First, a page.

“Do not judge China from the media, because the real China is not on the papers.” Beijing, Lim, 22 years old, political science student.
“Huge cultural differences exist between the East and the West. Do not tell us what to do.” Guangxi, Li Qi Sheng, 30 years old, computer science teacher from Liaoning Province, currently studying English in Guangxi Province.
“I want to associated with people from different cultures.” Guangdong, Ray Chuang, 20 years old, economic trading student.
“I like English very much. I want to go on English. But I don’t much money. So I don’t to know what I will go.” Hubei, Xiang Xue, 18 years old, almost done with studies preparing to go to Shanghai factories for work.
“Do whatever you want in your life. Because you might DIE tomorrow.” Hong Kong, Sarah Yup, 22 years old, investment bank receptionist.
“Right now I am really enjoying exploring China by myself.” Inner Mongolia, ZHang Shuang, 18 years old, traveling high school graduate from Liaoning province.
“We are the lost generation. I’m confused about the world.” Guangxi, Avril Lui, 22-years-old, post-grad student.
“Before I die, I want to see a united China. Both united with itself and with the world.” Great Wall of China, Wendy Xhang, 20 years old, law student studying in Canada.
Most of the above photos can be found on Adrian Fisk’s personal website. The overview for the “iSpeak China” photo series:
For the last few centuries the West has dominated economics, politics and culture. But now there is a shift towards the East, in particular China, a country of 1.4 billion people of which we know little about.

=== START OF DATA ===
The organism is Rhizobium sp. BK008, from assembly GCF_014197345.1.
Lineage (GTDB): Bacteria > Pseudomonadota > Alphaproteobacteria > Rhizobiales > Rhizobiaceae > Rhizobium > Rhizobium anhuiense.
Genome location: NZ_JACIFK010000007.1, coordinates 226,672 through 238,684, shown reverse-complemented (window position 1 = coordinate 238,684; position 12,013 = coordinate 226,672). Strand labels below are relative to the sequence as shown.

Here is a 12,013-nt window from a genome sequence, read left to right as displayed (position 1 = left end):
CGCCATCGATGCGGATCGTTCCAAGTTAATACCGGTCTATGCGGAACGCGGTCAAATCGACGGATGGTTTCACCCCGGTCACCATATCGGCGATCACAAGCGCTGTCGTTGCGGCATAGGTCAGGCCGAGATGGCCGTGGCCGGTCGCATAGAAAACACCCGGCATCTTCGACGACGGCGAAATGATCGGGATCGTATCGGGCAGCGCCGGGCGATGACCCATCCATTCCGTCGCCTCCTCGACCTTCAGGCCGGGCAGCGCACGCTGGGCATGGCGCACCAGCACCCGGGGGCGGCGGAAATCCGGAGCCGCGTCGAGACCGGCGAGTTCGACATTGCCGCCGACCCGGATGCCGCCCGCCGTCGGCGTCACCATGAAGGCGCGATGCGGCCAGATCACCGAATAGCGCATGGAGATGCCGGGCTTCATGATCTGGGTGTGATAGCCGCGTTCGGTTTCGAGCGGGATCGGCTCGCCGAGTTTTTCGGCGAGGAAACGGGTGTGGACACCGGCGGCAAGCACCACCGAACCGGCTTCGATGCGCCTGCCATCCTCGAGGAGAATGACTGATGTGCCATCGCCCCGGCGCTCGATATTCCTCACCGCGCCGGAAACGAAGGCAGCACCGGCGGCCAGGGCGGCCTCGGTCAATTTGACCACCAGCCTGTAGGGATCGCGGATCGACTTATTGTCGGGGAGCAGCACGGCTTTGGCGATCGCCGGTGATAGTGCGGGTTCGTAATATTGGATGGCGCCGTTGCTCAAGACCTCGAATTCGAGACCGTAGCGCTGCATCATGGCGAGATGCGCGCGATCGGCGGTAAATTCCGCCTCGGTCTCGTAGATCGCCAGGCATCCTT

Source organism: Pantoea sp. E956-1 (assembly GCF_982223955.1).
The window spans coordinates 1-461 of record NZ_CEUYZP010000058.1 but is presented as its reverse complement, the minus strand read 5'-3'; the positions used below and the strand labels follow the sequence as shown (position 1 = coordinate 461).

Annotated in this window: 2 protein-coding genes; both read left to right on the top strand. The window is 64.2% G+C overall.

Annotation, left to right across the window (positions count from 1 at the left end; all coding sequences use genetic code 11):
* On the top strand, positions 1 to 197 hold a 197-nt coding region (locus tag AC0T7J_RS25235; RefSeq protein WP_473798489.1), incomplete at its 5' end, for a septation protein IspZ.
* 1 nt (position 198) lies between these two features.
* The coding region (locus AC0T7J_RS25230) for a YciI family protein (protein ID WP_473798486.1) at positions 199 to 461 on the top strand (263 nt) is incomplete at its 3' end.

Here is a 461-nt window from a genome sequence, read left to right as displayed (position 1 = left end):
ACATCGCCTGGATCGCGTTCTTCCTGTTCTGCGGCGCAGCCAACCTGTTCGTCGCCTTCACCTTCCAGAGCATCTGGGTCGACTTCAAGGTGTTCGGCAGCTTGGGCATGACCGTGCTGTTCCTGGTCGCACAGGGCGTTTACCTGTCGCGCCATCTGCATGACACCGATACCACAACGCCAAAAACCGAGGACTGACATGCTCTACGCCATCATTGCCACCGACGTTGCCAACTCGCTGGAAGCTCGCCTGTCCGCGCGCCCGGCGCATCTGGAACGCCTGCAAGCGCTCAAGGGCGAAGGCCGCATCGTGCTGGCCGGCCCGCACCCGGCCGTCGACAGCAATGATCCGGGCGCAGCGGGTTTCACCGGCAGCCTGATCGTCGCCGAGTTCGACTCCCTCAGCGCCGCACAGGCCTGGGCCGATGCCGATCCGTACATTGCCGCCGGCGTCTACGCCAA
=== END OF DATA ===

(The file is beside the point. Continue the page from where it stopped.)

It is the young Chinese who will inherit this new found global influence, but who are they and what do they think about life.
I traveled on a 12500 km journey through China to find an answer to this question. I looked for young Chinese aged 16 – 30 years, gave them a piece of paper and simply told them they could write what ever they wanted to on the piece of paper, I then photographed them holding the paper.
The results are fascinating.
Comments from NetEase:
Is using Chinese going to kill you? You think you’re so niubi just because you know a few sentences of English?
When I saw that so many people used English to express their own feelings, I knew what this generation of youth is thinking.
My statement is: I and the wu mao cannot coexist under the same sky.
I just want to eat without being poisoned, drink milk without being poisoned, be able to afford medical care, be able to afford having a child, not be 70 km/h’d when walking on the street…etc.
I want 10 wives, so I can sleep with whomever I want at night!
[I want to] live with dignity.
Very realistic, very lively, very vivid…
He should see what the youth of the UK and USA are thinking.
I see a lot of people who are angry with those who used English. This is a foreign journalist taking photos for the entire world to see, so of course they hope and it would be best to use English.
Students these days all have to learn English, and English currently is the world’s common language, so what is wrong with [them using English]? What more, the English they wrote were all relatively simple, the vocabulary probably only about middle school level.
The different levels of the youths based on educational and geographic differences I think is still quite representative. We are a society in a state of change, and often I feel we are full of ideals but without the inadequate to rise to the task.
Those who used Chinese with one wrong character after another I think is not funny at all and instead very sad. Most of those who wrote in Chinese may be migrant workers. They normally don’t have to write and the work they do is all manual labor, dirty and tiring work. Aren’t all people, regardless of their profession, supposed to have their own cultural life? But obviously they don’t.
What are you thinking about?